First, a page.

Chuck Is A Naive Innocent

And Sarah is Sam Spade… NOT!!

Morgan: Why wouldn’t you call this girl?
Chuck: Oh, I don’t know. Did you *see* her???
Morgan: Yes. Oh, man, yes. Which is why I repeat the question, Why wouldn’t you call this girl?
Chuck: Because I live on planet Earth, Morgan.

Oh, how far we’ve come. Because of what we saw in Chuck vs. The Business Trip, I’m reconsidering much of what I thought I knew about Chuck (the character) and Sarah too. I mean, was he really so naive and innocent? And was Sarah so cold? Really?


You can see from the quote above that when it came to Sarah, Chuck knew to be cautious, even early in the pilot episode. He knew it was “too good to be true,” and he was absolutely right about that. It was.

Ironically (and a little ingeniously), he was also wrong, but he wasn’t naive.

I’ve been reconsidering Sarah in the same way. Sarah’s comfortable now with married life, but the agent used to be as hard-boiled as Sam Spade. Walker was the one who knew all the cons and was bound and determined to never be the mark. As for romance, Agent Walker was ready to list off all the reasons why she should not go on a date with her asset. She had counted them. That is hard-boiled!

Even after Paris, when she finally admitted to herself that she was in love with someone who was not James Bond, it still didn’t come easy to Sarah. Remember her reaction to Chuck asking her to move in?

Sarah: Ahem.
Chuck: Hi. I was going to surprise you, take you out to a nice dinner and give you your own key. But how would you like to move in?
Sarah: Why would we do that?

Old habits die hard, apparently. I was surprised when Sarah seemed comfortable at the farmer’s market sharing strawberries and creme, because then, that just didn’t seem like the Sarah we knew. Now I have to reconsider.

The Middle Ground

We know now that naive Chuck wasn’t so naive, and hard-boiled Agent Walker did have feelings. In those important ways, Chuck&Sarah have not changed at all.

I bring this up because of a great song used in Nacho Sampler that I happened to hear again – 40 Day Dream by Edward Sharpe and the Magnetic Zeros. The lyrics to the chorus are an homage to the loss of innocence:

Ooooh, oooooh It’s the magical mystery kind
Ooooh, oooooh Must be a lie
Bye bye to the too good to be true kind of love
Oooooh I could die
Oooooh now, I could die

You remember the end of the episode; the song is played when Chuck has just given “free” tickets to Paris to Ellie and Devon. He’s about to get drunk on Johnny Walker Black for the lie and for what he’s done to Manoosh. Sarah elects to let him drown in his sorrows.

Casey: The boy’s growing up, huh. When you first met him, did you ever think he’d be able to burn an asset?
Sarah: No.
Casey: He’s turning into a spy. That’s a good thing.
Sarah: Is it?

Oh it hurt. Chuck’s had his supposed naiveté ripped away, Sarah is remembering what that was like and we didn’t want to see them this way. Despite the fact that Chuck has just gotten what he wanted he’s miserable and Sarah is about to lose him to the spy’s life. She’s also on the verge of losing herself. Really, she’s realizing that she lost herself a long time ago.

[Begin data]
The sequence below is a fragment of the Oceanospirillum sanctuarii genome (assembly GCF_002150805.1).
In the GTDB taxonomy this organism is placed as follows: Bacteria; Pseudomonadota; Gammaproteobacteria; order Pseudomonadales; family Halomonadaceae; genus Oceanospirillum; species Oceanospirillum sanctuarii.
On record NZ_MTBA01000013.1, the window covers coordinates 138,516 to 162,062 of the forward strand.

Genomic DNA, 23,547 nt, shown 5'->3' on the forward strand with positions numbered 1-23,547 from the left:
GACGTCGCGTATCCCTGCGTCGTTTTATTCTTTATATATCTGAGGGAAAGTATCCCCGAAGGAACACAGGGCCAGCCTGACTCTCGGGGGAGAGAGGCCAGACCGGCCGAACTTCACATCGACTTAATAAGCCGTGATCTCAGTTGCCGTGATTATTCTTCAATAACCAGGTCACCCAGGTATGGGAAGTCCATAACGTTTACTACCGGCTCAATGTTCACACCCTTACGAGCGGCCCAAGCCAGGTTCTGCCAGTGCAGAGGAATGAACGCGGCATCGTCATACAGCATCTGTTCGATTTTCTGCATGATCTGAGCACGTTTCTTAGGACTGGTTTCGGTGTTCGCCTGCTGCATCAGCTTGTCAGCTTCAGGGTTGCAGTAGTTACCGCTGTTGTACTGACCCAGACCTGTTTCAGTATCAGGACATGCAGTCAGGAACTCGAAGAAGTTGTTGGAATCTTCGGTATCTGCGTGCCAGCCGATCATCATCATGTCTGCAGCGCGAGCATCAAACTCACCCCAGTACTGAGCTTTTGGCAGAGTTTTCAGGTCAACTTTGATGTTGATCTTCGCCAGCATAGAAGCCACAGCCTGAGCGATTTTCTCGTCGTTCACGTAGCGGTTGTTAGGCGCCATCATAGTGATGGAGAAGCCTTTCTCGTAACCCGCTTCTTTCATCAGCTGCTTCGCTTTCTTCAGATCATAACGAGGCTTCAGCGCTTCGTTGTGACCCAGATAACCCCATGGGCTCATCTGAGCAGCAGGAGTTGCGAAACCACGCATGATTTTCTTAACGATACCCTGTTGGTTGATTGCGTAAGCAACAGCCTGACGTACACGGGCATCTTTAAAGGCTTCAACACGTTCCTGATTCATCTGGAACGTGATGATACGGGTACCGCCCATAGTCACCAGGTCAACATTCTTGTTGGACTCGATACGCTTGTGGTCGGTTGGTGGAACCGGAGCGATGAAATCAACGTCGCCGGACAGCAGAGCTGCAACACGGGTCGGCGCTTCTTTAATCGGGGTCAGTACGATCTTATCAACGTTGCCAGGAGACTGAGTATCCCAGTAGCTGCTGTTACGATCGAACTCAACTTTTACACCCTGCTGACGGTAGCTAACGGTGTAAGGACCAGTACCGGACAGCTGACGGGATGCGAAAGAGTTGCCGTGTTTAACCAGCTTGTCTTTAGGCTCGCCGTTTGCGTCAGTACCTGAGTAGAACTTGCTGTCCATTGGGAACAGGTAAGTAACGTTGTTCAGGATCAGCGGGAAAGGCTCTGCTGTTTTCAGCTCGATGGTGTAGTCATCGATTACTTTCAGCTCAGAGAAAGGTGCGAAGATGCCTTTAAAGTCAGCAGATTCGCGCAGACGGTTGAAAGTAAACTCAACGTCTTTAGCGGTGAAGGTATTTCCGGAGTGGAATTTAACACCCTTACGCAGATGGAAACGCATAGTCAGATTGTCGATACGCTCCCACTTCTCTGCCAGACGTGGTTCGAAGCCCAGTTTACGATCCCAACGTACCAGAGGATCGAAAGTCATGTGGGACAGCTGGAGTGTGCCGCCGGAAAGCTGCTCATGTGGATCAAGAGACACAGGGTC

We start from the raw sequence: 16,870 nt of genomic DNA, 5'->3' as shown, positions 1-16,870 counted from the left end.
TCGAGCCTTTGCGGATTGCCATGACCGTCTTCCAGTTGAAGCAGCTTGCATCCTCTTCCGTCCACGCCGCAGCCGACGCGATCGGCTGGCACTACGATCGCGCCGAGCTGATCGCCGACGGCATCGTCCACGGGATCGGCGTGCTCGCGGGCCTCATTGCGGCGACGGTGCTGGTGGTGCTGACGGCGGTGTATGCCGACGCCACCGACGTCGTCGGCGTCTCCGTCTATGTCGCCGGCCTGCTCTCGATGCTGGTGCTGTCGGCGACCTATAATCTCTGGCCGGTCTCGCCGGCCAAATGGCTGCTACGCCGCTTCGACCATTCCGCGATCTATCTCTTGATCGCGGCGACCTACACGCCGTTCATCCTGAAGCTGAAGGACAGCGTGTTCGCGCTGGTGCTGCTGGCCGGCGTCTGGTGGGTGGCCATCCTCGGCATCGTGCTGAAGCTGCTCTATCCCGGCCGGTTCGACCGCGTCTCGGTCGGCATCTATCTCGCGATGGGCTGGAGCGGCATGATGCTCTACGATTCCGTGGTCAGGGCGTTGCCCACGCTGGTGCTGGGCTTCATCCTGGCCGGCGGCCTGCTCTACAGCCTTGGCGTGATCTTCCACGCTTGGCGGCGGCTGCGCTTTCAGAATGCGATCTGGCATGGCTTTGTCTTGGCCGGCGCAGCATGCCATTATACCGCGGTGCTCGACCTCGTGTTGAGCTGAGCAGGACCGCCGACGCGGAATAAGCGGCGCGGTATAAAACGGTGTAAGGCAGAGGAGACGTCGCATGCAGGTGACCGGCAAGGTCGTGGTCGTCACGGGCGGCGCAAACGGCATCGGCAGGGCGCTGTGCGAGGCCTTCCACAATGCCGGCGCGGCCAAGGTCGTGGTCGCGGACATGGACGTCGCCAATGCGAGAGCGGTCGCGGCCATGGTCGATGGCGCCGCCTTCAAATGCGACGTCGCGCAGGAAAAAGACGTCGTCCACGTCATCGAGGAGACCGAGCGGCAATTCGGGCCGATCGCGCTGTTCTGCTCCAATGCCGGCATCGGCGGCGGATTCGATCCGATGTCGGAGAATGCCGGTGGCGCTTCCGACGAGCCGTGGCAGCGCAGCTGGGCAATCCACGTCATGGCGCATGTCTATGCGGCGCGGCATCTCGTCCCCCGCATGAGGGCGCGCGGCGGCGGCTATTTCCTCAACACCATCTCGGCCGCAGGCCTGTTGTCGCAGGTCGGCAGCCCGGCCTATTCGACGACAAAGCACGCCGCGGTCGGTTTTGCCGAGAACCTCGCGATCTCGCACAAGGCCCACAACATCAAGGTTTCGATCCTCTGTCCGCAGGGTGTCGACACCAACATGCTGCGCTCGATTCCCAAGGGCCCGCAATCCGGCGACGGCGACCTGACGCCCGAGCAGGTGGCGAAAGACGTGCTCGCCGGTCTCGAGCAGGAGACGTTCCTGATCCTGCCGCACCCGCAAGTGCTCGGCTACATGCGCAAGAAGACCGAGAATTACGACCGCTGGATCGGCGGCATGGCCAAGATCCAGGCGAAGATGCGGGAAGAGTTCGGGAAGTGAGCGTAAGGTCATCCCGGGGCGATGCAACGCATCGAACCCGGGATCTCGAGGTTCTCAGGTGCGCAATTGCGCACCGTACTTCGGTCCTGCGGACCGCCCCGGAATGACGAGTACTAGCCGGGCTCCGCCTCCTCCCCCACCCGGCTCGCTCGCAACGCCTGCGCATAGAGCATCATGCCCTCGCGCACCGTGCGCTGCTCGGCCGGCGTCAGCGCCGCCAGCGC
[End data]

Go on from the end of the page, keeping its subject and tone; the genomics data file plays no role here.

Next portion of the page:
If that’s the middle-ground I was hoping they’d find at first, the place where they could be both spies and “normal”, it turns out that the sacrifice to be there was huge. That middle ground was nothing but a void, a big, blank nothing. In those dark days, what they were after really was “too good to be true.”

With Edward Sharpe’s song ringing in my ears, I realize what made me so happy with Chuck vs. The Business Trip. Chuck&Sarah can be a normal married couple on a business trip, having a drink and a laugh with other normal people at the pool and they can be a happily married couple at home, being playfully intimate on the couch. It doesn’t end there, however.

Chuck was the one who realized capturing “The Viper” was just too easy. Sarah was the one reaching out to find a new friend. We might have worried, once upon a time, about Chuck without his naiveté. We might have worried about Sarah as a normal girl. The characters we loved had changed! Would we, the fans, have lost something, something that made the show so magical in the beginning if that happened?

We shouldn’t have worried. Chuck, without his naiveté, runs to save Sarah from the bomb under her feet, disarming it without the aid of Irene Demova, fruit juice or The Intersect. Sarah, reduced to being a “normal” girl, lays out a top CIA operative (and her henchman and a masher) with one punch.

Without? Reduced? Not at all. It’s true – Chuck was never naive and Sarah always had feelings, The middle ground never had to be a place where they gave up something that they were before.

Bye Bye To The Too Good To Be True Kind Of Toy

When Morgan had the Intersect removed, the thought struck me that we have seen the last of it. At the time, it hit me hard, actually. I’ll miss the thing!